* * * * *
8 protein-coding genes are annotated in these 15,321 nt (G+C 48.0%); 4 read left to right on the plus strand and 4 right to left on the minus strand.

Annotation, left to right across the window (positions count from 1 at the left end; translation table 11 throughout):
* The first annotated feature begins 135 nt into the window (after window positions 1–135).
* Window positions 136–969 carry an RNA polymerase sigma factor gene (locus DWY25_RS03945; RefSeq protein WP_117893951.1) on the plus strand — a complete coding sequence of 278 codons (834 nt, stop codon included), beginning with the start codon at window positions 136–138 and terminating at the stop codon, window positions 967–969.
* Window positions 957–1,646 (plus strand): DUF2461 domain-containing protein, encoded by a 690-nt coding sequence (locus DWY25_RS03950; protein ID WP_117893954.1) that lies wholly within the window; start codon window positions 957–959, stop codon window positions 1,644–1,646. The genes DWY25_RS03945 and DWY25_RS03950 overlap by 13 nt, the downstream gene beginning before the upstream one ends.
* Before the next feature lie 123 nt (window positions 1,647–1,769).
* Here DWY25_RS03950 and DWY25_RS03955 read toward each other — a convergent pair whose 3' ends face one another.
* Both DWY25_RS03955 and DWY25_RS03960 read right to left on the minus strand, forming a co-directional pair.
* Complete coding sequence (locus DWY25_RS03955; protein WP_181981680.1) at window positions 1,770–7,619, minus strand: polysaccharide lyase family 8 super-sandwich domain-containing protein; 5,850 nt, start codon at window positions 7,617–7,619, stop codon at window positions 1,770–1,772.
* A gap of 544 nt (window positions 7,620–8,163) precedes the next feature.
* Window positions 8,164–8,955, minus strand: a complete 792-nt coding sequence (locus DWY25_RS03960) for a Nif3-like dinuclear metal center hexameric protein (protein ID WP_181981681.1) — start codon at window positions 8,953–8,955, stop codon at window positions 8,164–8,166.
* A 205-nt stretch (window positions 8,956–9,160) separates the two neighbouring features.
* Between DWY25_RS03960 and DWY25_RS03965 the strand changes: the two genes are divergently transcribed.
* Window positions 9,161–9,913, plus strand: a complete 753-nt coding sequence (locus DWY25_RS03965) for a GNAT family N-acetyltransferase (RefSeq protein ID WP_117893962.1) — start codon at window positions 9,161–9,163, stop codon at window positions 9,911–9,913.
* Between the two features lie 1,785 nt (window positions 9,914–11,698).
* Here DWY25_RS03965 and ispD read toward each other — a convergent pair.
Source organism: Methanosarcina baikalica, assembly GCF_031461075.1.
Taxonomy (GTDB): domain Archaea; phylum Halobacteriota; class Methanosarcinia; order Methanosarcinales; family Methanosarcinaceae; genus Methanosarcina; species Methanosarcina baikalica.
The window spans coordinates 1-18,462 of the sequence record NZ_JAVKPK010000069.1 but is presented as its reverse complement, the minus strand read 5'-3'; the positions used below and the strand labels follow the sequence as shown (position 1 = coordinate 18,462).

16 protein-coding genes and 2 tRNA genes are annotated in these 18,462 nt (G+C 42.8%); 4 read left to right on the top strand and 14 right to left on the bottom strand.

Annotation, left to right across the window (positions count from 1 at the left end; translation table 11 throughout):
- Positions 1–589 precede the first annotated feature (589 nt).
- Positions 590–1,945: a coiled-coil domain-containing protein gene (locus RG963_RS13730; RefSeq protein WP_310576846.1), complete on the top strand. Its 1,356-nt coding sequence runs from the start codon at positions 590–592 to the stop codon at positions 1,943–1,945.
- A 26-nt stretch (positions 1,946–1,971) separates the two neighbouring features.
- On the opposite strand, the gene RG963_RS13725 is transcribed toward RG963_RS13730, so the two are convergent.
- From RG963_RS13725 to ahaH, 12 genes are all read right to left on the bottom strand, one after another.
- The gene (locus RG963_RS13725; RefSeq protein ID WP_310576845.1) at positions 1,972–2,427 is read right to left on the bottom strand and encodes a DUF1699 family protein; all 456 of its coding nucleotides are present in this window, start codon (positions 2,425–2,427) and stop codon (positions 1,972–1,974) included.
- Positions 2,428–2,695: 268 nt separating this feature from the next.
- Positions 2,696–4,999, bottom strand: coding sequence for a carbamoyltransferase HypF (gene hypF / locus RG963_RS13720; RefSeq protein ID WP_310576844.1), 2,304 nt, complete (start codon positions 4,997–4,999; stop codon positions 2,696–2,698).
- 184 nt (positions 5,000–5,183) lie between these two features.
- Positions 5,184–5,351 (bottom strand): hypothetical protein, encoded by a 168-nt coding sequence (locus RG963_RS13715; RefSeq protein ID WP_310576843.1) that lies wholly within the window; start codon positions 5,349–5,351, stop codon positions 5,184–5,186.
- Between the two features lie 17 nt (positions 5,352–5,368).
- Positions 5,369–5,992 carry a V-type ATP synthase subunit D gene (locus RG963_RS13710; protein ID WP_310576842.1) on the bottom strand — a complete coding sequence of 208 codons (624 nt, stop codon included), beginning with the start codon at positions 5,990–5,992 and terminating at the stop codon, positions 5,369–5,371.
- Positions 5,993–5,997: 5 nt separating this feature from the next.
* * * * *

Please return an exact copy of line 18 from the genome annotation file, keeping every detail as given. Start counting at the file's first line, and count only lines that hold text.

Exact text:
Taxonomy (GTDB): domain Archaea; phylum Halobacteriota; class Methanosarcinia; order Methanosarcinales; family Methanosarcinaceae; genus Methanosarcina; species Methanosarcina baikalica.